This is a final update from Jocelyn Kirk, a church member who served as a Young Adult Volunteer for the Presbyterian Church (USA). The church supported her ministry this past year and along the way she has shared her experiences.
My choice to join the Young Adult Volunteers (YAV) program was a basic one: to join my two passions of faith and education. I chose New Orleans because I wanted to pick a city where the education system was not perfect; even before Katrina, New Orleans has been fighting to make a school system that ends the school to prison pipeline and promotes high school educations, whether from public institutions, private affairs, or charter schools. As an educator who has studied the school system for four years, I want to make a difference in school systems rather than simply be a part of the machine.
Working in adult education does just that. This non-profit work has come up simply because of the school system’s lack of success. Our students who walk through the door each day have been failed by the school system, yet they still find that education is the link to growth in their personal lives. I had a new student come in, bruised and beaten from an abusive husband, who saw the education of herself and her son as the best start to their new lives. That is powerful.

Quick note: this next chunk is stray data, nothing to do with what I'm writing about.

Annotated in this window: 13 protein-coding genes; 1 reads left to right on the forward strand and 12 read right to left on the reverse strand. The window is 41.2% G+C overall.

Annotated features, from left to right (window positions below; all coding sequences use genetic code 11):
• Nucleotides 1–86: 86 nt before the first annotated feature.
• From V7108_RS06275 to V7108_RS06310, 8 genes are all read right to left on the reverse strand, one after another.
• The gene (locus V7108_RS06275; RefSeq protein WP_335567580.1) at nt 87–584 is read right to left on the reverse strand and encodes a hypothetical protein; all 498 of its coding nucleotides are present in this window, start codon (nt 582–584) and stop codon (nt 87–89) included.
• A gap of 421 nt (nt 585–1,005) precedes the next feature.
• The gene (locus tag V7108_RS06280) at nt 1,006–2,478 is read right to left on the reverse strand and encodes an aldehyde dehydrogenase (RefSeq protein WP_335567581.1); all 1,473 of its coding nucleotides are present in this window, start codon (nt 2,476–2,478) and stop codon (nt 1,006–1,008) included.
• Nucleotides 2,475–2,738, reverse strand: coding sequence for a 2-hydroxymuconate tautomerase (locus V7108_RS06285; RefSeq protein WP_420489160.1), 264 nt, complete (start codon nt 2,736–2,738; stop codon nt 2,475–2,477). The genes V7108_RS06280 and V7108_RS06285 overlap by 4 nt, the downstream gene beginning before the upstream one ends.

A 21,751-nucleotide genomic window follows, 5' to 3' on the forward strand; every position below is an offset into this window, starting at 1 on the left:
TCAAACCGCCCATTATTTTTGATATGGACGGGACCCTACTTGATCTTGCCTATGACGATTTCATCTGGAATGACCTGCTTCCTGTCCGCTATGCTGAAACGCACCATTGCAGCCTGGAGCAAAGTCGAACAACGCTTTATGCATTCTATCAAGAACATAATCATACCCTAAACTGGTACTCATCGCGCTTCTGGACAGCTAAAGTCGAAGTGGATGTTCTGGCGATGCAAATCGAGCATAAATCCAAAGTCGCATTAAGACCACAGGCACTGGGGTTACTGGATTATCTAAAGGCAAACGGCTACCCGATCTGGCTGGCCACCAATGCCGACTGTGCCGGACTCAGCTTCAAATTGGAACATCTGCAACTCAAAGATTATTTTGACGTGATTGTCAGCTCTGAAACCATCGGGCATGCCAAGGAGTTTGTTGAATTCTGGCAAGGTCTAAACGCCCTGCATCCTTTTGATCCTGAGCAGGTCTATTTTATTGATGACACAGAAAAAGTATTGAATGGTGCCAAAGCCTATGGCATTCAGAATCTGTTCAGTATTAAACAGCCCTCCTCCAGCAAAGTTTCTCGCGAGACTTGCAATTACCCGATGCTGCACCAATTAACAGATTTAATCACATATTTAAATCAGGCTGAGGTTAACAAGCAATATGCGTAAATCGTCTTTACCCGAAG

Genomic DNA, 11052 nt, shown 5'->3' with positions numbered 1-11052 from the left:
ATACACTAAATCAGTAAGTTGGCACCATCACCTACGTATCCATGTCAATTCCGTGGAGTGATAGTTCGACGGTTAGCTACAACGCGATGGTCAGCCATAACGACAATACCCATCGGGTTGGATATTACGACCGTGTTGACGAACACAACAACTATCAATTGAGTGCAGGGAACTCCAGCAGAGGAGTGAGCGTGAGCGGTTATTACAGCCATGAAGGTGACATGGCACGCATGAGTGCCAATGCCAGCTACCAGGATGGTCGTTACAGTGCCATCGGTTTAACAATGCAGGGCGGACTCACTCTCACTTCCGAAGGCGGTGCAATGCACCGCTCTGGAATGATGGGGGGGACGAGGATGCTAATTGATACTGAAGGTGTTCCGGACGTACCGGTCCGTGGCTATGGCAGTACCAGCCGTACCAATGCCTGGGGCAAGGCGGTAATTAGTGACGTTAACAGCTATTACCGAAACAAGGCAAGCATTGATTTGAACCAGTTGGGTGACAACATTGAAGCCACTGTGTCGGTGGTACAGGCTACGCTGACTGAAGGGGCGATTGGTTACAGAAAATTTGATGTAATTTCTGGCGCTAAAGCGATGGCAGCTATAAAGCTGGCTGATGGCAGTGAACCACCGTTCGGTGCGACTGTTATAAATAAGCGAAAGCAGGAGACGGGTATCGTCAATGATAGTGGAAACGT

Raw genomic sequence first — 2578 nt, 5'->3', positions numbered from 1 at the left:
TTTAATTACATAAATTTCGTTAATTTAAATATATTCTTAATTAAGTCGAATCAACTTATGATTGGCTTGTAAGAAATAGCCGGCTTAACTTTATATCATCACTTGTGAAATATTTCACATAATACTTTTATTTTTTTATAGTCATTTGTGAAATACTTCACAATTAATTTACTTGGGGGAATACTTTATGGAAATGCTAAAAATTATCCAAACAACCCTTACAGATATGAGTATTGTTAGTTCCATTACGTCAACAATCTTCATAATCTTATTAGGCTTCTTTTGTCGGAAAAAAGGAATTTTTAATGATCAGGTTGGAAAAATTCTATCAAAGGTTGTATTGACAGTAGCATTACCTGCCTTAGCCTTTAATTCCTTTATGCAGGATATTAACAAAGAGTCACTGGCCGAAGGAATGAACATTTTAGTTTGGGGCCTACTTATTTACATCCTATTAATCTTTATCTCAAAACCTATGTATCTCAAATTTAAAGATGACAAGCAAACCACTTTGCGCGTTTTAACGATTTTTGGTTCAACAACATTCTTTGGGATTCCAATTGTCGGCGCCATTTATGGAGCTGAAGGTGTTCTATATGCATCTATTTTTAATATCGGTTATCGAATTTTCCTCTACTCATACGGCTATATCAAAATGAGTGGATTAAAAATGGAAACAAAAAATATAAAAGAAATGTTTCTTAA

The YAV program is unique in the fact that it supports both education in the surrounding community and the education of their workers. I do not simply go to work and go home each week. Instead, my group reads and discusses books about mass incarceration, education, faith, and faith exploration. In our year we are focusing on New Orleans and its school system, the prison system, and the culture.
Immersing myself into my surroundings is key to the YAV program but it also is helping me with my original goal of mixing my two passions. That goal was not as basic as I believed, mainly because each day my faith and my education is thoroughly tested. My students have walked through hardships that I cannot fathom and end up on the other side; I frequently question why such wonderful, dedicated students are given such hard tasks in life. It made me question so much during my time in New Orleans because I see poverty, homelessness, unemployment, and the aftereffects of incarceration everyday. However, as I have progressed, I think I have grown to see that my students are so much stronger than I think I will ever be. They have pushed my comfort level, they have opened my eyes to the injustice in the world, and they show me everyday why teaching is my passion.